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Hoffmann, R. A wiki for the life sciences where authorship matters. Nature Genetics (2008)

Natural potent androgens: lessons from human genetic models.

Male pseudohermaphroditism due to 17 beta-hydroxysteroid dehydrogenase-3 (17 beta-HSD-3) deficiency and 5 alpha-reductase-2 (5 alpha-RD-2) deficiency provides natural human genetic models to elucidate androgen actions. To date, five 17 beta-HSD isozymes have been cloned that catalyse the oxidoreduction of androstenedione and testosterone and dihydrotestosterone (DHT), oestrone and oestradiol. Mutations in the isozyme 17 beta-HSD-3 gene are responsible for male pseudohermaphroditism due to 17 beta-HSD deficiency. The type 3 isozyme preferentially catalyses the reduction of androstenedione to testosterone and is primarily expressed in the testes. Fourteen mutations in the 17 beta-HSD-3 gene have been identified from different ethnic groups. Affected males with the 17 beta-HSD-3 gene defect have normal wolffian structures but ambiguous external genitalia at birth. Many are raised as girls but virilize at the time of puberty and adopt a male gender role. Some develop gynaecomastia at puberty, which appears to be related to the testosterone/oestradiol ratio. Two 5 alpha-reductase (5 alpha-RD) isozymes, types 1 and 2, have been identified, which convert testosterone to the more potent androgen DHT. Mutations in the 5 alpha-RD-2 gene cause male pseudohermaphroditism, and 31 mutations in the 5 alpha-RD-2 gene have been reported from various ethnic groups. Such individuals also have normal wolffian structure but ambiguous external genitalia at birth and are raised as girls. Virilization occurs at puberty, often with a gender role change. The prostate remains infantile and facial hair is decreased. Balding has not been reported.[1]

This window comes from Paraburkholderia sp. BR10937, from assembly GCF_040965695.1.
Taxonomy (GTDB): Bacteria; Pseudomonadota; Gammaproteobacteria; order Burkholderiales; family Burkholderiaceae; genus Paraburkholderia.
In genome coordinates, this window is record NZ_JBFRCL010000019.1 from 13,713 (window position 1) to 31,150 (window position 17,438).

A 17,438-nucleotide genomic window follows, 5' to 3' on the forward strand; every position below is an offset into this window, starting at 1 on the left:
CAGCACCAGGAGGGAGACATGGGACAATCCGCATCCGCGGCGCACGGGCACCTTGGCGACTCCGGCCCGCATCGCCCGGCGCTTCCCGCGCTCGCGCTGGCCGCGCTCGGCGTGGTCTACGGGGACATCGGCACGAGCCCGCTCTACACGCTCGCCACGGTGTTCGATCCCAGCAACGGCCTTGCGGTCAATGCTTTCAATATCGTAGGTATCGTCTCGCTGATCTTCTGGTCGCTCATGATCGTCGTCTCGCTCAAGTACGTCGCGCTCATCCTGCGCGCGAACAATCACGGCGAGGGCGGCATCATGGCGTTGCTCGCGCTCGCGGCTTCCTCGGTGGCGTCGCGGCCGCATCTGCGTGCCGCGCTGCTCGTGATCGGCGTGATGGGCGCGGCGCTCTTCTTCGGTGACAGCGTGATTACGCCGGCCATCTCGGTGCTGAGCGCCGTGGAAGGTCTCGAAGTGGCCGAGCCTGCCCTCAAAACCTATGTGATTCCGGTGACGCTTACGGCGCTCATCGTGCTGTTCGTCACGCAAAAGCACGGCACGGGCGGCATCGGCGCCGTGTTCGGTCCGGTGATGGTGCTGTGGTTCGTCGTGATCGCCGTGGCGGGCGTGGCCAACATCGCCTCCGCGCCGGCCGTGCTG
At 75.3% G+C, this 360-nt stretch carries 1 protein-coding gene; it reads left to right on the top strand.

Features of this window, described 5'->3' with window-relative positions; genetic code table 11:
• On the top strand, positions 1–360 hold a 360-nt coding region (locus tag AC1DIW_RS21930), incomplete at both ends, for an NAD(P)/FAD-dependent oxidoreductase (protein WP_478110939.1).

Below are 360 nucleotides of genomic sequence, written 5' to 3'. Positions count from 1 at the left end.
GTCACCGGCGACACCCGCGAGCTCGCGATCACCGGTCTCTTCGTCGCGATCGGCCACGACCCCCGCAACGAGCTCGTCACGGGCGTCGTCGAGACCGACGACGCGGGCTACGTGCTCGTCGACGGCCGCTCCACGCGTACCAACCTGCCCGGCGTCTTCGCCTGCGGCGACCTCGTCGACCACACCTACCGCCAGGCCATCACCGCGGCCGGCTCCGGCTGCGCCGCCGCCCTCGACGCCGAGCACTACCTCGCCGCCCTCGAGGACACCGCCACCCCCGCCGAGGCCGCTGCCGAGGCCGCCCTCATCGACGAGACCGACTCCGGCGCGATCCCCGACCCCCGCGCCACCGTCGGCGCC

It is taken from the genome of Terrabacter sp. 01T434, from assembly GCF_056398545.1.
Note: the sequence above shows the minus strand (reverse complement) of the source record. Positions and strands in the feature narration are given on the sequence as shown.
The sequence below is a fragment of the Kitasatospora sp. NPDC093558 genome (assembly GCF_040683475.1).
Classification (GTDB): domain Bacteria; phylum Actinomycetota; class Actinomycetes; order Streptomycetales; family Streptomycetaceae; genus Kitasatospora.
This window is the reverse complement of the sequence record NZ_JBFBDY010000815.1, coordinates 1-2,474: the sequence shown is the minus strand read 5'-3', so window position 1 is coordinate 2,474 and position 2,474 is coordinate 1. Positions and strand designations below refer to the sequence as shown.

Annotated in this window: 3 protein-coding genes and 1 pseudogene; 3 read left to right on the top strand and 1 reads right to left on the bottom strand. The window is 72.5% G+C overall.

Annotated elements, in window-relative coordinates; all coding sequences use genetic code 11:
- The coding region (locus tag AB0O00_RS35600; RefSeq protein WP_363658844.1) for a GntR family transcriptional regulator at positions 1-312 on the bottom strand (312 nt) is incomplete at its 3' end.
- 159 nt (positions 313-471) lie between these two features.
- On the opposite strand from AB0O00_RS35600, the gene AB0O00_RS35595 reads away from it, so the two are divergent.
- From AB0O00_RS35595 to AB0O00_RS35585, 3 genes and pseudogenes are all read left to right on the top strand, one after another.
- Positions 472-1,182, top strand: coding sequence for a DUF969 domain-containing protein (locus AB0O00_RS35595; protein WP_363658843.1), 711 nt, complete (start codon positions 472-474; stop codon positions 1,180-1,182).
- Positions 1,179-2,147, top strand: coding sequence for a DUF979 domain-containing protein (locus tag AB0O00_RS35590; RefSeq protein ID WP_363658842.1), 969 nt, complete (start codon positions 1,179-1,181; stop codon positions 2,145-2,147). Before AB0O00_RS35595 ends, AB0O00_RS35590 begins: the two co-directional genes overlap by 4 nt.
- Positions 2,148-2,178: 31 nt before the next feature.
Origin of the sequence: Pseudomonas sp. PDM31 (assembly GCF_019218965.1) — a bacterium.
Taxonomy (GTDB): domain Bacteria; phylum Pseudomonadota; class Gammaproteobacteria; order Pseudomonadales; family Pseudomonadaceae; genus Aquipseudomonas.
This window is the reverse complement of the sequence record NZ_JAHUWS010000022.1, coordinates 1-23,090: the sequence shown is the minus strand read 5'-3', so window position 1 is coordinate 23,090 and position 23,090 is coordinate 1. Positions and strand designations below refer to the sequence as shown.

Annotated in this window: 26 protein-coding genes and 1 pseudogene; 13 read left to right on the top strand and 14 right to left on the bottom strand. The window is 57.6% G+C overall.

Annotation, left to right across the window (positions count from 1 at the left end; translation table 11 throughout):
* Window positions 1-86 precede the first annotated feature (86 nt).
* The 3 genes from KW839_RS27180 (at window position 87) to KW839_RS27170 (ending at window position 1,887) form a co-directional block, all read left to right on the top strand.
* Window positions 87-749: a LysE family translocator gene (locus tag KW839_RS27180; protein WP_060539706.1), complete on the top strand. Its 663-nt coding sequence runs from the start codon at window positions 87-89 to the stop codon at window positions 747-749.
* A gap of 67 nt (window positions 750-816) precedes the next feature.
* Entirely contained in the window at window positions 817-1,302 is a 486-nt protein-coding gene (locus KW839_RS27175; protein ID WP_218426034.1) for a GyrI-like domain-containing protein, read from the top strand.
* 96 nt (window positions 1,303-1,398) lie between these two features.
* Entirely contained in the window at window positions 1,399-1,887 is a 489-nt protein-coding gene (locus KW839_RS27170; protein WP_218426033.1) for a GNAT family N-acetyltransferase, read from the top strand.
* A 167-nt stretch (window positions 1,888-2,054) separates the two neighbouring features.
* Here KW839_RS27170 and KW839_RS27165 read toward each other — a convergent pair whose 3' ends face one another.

1. Natural potent androgens: lessons from human genetic models. Zhu, Y.S., Katz, M.D., Imperato-McGinley, J. Baillieres Clin. Endocrinol. Metab. (1998) [Pubmed]
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